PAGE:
Promise of marijuana leads scientists on search for evidence

FILE - In this Friday, March 22, 2019 file photo, an employee at a medical marijuana dispensary in Egg Harbor Township, N.J., sorts buds into prescription bottles. At the end of 2018, about 1.4 million Americans are actively using marijuana to treat to treat anxiety, sleep apnea, cancer and other conditions, according to an Associated Press analysis of states that track medical marijuana patients. (AP Photo/Julio Cortez, File)

SEATTLE — Marijuana has been shown to help ease pain and a few other health problems, yet two-thirds of U.S. states have decided pot should be legal to treat many other conditions with little scientific backing.

At least 1.4 million Americans are using marijuana for their health, according to an Associated Press analysis of states that track medical marijuana patients.

The number of medical marijuana cardholders more than tripled in the last five years as more states jumped on the bandwagon. The analysis is based on data from 26 states and the District of Columbia. The total climbs to 2.6 million patients if California, Washington and Maine are included, the AP estimates.

States that expanded the use of medical pot for common ailments such as severe pain, post-traumatic stress disorder and anxiety saw a boost in enrollment, the AP found.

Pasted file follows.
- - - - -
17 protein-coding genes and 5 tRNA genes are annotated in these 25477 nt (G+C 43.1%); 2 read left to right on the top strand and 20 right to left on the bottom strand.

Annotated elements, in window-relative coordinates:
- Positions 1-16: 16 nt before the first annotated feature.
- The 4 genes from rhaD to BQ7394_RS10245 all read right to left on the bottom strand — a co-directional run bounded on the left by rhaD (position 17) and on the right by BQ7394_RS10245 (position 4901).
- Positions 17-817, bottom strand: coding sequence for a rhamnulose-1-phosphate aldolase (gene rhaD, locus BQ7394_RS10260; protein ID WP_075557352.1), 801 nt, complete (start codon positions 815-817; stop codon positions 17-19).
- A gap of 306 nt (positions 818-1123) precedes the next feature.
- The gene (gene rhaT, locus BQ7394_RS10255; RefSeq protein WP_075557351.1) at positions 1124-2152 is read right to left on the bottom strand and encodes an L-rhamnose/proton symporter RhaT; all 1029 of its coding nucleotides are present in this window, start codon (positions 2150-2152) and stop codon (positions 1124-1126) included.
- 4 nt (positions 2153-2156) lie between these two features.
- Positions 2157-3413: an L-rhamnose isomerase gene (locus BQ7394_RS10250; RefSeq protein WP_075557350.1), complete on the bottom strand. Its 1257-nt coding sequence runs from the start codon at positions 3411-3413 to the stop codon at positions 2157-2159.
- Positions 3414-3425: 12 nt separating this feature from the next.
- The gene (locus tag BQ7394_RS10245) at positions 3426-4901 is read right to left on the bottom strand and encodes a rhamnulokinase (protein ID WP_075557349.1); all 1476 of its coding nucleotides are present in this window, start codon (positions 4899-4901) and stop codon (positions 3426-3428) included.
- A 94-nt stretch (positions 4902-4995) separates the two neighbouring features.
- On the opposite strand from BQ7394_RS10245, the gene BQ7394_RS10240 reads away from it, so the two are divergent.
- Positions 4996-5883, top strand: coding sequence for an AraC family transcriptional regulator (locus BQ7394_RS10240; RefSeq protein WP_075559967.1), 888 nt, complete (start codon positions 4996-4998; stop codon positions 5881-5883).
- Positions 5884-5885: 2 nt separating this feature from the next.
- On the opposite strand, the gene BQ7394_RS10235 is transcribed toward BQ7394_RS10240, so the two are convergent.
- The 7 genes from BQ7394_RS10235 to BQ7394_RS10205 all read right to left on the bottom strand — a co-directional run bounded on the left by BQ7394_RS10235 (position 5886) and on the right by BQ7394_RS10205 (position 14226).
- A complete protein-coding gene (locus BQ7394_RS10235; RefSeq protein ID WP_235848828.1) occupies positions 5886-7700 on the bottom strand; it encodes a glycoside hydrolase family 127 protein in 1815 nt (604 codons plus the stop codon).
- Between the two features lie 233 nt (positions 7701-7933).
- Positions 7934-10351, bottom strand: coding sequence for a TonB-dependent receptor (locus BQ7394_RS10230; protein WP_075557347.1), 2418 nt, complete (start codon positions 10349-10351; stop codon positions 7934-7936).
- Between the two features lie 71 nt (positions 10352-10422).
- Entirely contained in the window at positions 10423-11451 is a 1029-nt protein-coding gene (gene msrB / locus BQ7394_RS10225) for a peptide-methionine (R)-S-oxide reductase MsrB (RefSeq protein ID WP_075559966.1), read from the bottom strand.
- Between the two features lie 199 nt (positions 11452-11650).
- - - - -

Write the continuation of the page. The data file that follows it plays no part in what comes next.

The U.S. government, meanwhile, both considers marijuana an illegal drug and a therapeutic herb worth more study.

A look at the health claims and research on medical marijuana:

THE EVIDENCE

Besides chronic pain, there's strong evidence marijuana or its ingredients can ease nausea and vomiting from chemotherapy and help with symptoms of multiple sclerosis.

Several European countries have approved Sativex, a mouth spray containing THC and CBD, for multiple sclerosis symptoms. Last year, U.S. regulators approved Epidiolex, made from CBD, to treat two rare seizure disorders. THC causes marijuana's mind-altering effect; CBD doesn't get people high.

British drugmaker GW Pharmaceuticals is seeking U.S. approval for Sativex. Other companies are pursuing Food and Drug Administration backing for products based on marijuana ingredients.

Arizona-based Insys Therapeutics, which filed for bankruptcy protection Monday as it faced fallout over its marketing of an addictive opioid painkiller, is developing CBD drugs for two types of childhood epilepsy and a rare genetic disorder. Pennsylvania-based Zynerba Pharmaceuticals is working on a CBD skin patch for autism and fragile X syndrome, a genetic condition.

Prescription drugs already on the market use synthetic THC to treat weight loss, nausea and vomiting in patients with AIDS or cancer. And researchers continue to study whether marijuana helps with PTSD, back pain and other problems.

OPIOID ALTERNATIVE?

New York, New Jersey, Pennsylvania and New Mexico allow medical marijuana for opioid addiction despite little evidence it works.

But marijuana may be helpful in reducing use of opioid painkillers. The National Center for Complementary and Integrative Health, better known for its research on herbs and yoga, has set aside $3 million for studies to determine which of marijuana's 400-plus chemicals help with pain.

THC was excluded however.